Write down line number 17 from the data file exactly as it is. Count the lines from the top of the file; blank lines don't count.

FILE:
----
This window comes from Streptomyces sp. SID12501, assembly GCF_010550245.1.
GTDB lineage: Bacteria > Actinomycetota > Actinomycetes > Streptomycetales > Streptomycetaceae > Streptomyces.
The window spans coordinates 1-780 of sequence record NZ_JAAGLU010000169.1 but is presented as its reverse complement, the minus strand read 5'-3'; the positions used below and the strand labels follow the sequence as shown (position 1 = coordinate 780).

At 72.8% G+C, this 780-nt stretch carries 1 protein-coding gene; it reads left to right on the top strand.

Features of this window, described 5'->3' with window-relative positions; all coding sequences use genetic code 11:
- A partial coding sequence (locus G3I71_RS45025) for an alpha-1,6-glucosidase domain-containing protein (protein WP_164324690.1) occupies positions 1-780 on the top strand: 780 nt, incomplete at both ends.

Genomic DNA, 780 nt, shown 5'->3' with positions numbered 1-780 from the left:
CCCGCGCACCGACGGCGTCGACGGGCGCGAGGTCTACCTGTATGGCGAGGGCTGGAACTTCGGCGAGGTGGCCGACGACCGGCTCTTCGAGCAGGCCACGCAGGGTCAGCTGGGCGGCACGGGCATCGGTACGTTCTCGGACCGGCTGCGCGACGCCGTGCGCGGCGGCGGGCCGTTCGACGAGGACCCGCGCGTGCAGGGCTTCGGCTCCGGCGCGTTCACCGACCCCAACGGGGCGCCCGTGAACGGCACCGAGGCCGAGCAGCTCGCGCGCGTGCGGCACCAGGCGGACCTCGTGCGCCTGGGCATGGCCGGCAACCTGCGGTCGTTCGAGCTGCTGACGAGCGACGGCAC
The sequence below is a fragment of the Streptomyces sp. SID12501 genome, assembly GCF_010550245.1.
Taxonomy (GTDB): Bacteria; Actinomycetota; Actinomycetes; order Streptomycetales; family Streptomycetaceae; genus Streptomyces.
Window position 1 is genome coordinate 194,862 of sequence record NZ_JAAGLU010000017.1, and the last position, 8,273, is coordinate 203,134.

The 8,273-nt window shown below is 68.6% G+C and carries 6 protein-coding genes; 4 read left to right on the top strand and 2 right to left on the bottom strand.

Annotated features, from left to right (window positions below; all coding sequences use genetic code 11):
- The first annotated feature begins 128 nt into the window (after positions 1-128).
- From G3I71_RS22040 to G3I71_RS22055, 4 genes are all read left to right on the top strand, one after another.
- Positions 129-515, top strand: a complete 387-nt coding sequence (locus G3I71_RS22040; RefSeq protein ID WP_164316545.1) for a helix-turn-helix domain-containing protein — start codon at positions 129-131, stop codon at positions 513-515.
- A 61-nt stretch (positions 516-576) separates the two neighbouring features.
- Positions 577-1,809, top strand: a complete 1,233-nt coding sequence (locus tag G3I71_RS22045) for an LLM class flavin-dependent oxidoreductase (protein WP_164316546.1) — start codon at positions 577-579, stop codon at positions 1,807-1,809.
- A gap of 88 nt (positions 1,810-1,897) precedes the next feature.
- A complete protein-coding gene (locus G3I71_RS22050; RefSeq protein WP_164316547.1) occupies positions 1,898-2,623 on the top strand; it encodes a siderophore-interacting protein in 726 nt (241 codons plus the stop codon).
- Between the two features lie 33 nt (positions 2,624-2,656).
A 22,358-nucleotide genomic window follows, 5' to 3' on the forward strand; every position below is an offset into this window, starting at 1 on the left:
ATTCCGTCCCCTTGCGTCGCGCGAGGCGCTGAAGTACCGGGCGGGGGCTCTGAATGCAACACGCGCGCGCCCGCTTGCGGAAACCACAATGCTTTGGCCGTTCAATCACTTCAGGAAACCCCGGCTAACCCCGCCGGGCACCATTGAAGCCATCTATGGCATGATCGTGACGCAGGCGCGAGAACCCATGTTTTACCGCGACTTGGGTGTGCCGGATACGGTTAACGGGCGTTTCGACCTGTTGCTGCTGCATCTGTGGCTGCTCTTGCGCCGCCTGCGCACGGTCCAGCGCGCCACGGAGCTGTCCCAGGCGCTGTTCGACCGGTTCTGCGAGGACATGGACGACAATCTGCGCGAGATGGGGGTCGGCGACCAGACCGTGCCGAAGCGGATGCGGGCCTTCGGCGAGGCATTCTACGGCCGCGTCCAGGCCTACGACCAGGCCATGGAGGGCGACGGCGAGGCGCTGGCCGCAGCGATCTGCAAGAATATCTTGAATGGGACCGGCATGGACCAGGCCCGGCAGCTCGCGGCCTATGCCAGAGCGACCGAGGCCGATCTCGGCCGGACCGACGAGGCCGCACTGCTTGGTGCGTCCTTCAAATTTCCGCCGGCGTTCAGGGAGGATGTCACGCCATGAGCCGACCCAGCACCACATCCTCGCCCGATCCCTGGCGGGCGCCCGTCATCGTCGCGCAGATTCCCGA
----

- A 61-nt stretch (positions 516-576) separates the two neighbouring features.